- In a rare case for video games in the 90s, the PC sci-fi game Outwars averts using Hitscanning for all weaponry, even for what amounted to a man-portable railgun.
- All projectiles in Total Annihilation were modeled as moving projectiles, even (oddly) ones that would justifiably be hitscan such as lasers.
- Joint Operations: Typhoon Rising incorporates bullet flight time and trajectory (as well as effects of wind on those), which is especially noticeable when shooting with sniper rifle at long range, but can also be noticed even with assault rifles at longer ranges (cca 50-100 m).
- PlanetSide 1 and its sequel have travel times on almost all weapons, with only excessively short range weapons (i.e. shotguns) being hitscan in the first game. Planetside 2 adds ballistic trajectories to all weapons, requiring players to aim above their target at long range; certain Vanu Sovereignty weapons have no bullet drop in exchange for slower projectiles.
- The Mega Man franchise has an abiding love of visible projectiles. There are hundreds of obtainable weapons in the franchise, but hardly any are hitscan-based (except, as noted above, in the Battle Network and Star Force series).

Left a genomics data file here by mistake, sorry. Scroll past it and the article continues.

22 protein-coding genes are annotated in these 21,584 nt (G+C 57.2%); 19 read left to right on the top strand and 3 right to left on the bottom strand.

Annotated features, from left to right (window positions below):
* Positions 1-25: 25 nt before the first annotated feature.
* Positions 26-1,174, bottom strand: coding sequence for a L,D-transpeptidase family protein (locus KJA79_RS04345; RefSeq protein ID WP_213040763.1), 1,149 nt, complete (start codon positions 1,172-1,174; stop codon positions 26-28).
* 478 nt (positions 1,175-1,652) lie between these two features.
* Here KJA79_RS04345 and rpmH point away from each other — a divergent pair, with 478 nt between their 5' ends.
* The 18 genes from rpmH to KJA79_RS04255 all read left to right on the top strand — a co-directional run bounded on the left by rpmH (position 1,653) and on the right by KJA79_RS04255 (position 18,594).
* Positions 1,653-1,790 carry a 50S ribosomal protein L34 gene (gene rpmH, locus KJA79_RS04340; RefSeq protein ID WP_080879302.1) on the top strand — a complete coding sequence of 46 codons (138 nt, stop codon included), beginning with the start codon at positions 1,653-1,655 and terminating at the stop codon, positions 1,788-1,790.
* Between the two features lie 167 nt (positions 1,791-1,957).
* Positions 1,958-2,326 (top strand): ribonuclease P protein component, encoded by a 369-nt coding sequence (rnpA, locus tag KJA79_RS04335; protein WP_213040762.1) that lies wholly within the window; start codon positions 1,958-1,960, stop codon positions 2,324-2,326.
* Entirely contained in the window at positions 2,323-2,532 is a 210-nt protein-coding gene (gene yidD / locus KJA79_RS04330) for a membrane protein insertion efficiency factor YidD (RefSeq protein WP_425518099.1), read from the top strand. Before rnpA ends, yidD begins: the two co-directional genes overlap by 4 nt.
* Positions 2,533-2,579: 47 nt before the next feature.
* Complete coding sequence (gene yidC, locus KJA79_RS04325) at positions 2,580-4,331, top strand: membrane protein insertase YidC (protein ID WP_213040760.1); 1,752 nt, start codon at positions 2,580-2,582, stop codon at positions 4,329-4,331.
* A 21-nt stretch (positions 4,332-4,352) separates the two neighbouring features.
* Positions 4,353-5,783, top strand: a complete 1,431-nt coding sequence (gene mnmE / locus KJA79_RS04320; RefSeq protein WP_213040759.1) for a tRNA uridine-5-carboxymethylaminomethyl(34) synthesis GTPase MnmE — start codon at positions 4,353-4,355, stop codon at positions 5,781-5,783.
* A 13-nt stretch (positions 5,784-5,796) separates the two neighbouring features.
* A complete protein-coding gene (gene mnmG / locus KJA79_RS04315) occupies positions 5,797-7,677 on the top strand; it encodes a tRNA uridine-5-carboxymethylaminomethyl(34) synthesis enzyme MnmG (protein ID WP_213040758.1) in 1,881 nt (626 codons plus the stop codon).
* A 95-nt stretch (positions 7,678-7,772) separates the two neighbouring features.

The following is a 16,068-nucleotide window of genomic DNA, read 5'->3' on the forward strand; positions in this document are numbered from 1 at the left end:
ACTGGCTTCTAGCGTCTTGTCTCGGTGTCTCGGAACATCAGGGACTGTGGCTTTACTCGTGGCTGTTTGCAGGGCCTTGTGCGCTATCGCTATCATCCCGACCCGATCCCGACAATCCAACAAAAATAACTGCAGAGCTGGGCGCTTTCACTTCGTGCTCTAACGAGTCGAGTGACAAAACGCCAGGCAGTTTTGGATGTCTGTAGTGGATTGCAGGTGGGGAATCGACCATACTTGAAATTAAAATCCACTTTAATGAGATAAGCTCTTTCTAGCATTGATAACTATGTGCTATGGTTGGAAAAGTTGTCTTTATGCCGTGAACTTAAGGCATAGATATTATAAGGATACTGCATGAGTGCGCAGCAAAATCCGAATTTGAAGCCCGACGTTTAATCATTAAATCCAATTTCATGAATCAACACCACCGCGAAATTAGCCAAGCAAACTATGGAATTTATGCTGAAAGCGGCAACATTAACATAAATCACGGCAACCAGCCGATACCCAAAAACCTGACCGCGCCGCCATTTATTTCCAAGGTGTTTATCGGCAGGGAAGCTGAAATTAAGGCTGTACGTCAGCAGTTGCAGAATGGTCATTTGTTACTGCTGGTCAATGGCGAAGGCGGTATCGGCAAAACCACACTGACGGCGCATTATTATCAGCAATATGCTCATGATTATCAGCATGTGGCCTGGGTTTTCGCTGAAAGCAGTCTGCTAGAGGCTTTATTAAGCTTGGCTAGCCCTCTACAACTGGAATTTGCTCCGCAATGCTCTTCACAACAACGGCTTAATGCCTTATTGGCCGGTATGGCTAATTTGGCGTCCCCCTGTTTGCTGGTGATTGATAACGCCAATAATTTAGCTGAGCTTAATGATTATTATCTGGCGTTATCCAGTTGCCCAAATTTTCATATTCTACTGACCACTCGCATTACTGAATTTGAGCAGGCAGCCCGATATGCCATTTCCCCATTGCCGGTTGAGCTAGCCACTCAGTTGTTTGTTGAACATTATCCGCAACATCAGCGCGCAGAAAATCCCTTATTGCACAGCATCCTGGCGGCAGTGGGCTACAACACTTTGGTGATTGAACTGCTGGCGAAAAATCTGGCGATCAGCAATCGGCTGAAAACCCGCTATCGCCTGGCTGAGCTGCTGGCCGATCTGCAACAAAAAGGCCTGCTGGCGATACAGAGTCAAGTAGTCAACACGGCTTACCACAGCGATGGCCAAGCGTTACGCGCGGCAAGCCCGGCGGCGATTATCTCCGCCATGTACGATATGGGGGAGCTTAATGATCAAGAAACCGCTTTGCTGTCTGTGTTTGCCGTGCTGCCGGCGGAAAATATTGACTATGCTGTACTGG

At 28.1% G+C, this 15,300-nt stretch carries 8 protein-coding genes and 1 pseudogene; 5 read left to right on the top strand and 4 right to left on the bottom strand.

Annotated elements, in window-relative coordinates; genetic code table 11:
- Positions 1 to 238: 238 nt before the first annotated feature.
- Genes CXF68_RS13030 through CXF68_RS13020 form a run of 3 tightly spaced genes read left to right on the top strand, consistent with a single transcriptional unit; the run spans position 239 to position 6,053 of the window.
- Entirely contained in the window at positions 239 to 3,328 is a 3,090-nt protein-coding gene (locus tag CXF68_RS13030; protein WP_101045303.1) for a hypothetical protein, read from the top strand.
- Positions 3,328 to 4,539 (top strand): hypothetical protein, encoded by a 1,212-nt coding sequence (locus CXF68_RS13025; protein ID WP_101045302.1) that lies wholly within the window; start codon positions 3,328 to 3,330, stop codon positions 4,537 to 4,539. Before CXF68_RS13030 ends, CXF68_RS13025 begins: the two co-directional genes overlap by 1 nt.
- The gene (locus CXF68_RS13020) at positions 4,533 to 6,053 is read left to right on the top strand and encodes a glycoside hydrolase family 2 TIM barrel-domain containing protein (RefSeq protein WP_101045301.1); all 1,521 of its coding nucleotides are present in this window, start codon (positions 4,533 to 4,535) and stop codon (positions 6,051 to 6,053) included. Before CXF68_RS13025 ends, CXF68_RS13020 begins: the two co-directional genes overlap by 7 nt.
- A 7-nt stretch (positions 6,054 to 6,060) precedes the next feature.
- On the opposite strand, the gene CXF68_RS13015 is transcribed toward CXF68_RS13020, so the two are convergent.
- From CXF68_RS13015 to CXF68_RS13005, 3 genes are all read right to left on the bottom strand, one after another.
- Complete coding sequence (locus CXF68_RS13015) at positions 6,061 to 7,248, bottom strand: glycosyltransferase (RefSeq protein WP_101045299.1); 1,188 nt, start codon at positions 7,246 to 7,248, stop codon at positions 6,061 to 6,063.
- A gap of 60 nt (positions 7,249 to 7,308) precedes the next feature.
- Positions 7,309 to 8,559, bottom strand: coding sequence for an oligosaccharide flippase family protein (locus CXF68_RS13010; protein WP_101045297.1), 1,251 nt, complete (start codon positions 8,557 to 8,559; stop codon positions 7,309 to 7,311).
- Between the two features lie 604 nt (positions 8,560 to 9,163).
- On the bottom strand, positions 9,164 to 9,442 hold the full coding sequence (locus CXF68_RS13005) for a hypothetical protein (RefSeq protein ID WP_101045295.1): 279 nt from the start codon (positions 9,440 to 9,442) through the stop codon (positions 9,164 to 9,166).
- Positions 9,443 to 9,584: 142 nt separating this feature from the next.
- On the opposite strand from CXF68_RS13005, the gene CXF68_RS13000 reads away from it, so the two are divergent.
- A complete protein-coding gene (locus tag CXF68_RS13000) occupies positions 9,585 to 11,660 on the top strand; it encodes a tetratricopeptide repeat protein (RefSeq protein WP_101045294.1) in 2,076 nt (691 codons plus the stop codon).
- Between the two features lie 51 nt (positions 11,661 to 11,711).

- MechWarrior 2 and its spinoffs are some of the first games to avert this trope entirely and animate everything, including attacks by machine guns, autocannons and even long-range guns like the gauss cannon, in both single and multiplayer. You can see this if you activate thermal view, which replaces the scenery with a dark background and lets you clearly identify the dots of the bullets as they hurtle toward their destination.
- Projectiles in System Shock 2 are not hitscan and are actually quite slow, gun bullets taking a noticable fraction of a second to hit a target that is dozen of metres away.
- In 8Bit Killer, each projectile takes several frames since firing to hit the target.